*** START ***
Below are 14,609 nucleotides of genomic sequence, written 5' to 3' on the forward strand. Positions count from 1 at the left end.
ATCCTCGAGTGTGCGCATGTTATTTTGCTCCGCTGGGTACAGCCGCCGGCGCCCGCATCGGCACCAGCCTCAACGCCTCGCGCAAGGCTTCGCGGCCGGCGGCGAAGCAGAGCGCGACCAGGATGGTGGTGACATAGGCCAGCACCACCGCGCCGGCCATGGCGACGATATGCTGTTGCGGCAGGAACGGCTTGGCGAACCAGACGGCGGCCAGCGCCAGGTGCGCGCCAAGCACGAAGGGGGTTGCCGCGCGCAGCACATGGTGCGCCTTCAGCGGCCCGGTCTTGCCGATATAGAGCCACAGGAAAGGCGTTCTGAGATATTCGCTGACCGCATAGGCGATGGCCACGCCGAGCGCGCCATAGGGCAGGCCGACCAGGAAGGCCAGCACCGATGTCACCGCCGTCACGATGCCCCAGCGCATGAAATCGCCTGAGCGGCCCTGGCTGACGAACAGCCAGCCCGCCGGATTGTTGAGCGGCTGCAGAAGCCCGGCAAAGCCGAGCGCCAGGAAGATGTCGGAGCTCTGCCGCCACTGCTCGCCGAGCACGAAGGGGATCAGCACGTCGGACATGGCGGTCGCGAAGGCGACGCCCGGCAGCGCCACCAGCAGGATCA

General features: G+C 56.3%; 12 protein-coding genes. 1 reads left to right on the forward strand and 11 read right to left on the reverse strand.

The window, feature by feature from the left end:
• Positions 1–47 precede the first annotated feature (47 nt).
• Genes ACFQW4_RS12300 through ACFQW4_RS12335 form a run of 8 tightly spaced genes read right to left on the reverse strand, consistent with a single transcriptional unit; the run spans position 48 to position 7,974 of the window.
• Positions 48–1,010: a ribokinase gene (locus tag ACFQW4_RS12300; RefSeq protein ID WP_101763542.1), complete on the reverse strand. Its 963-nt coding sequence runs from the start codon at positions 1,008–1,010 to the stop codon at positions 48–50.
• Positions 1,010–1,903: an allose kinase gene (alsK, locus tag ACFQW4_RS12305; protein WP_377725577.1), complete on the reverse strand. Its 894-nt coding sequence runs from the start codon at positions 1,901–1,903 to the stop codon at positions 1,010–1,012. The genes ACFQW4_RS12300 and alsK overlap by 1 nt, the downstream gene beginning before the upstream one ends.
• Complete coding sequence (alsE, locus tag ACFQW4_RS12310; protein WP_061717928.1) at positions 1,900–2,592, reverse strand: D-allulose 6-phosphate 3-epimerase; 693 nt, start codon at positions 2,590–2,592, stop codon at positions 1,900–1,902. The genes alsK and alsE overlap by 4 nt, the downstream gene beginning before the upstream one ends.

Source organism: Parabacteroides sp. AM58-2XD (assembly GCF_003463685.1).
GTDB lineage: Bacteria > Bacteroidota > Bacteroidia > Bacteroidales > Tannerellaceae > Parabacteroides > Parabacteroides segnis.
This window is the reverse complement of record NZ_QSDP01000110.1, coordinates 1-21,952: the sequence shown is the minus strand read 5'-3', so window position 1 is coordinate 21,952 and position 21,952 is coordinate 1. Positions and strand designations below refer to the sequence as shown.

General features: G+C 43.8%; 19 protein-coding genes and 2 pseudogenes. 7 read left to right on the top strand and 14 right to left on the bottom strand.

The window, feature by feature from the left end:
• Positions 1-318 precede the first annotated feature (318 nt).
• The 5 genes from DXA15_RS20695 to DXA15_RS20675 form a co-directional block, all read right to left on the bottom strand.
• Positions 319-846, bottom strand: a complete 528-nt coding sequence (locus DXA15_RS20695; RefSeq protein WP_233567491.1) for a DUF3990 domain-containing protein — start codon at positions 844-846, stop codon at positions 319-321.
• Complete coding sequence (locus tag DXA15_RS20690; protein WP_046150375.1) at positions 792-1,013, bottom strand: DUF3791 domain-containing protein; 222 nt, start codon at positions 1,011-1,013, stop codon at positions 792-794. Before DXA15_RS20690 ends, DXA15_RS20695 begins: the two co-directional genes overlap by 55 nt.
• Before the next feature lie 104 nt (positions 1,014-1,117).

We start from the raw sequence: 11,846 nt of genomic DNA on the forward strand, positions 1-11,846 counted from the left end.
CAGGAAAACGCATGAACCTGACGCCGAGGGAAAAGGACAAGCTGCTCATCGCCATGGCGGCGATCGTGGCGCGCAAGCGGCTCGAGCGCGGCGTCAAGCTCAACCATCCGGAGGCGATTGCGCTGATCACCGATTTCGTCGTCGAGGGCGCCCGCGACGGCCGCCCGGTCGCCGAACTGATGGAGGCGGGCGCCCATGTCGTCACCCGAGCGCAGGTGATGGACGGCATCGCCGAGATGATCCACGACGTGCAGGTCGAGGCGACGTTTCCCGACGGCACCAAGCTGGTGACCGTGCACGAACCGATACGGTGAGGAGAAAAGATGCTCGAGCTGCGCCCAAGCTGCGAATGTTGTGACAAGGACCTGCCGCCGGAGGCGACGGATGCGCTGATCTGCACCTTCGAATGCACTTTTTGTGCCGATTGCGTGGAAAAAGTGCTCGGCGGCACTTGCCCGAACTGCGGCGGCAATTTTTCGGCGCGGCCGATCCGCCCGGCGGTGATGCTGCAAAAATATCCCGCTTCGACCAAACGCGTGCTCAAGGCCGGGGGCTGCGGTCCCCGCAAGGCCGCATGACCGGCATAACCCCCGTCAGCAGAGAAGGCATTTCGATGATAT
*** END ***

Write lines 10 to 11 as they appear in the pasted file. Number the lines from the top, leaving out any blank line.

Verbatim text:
Source organism: Parabacteroides sp. AM58-2XD (assembly GCF_003463685.1).
GTDB lineage: Bacteria > Bacteroidota > Bacteroidia > Bacteroidales > Tannerellaceae > Parabacteroides > Parabacteroides segnis.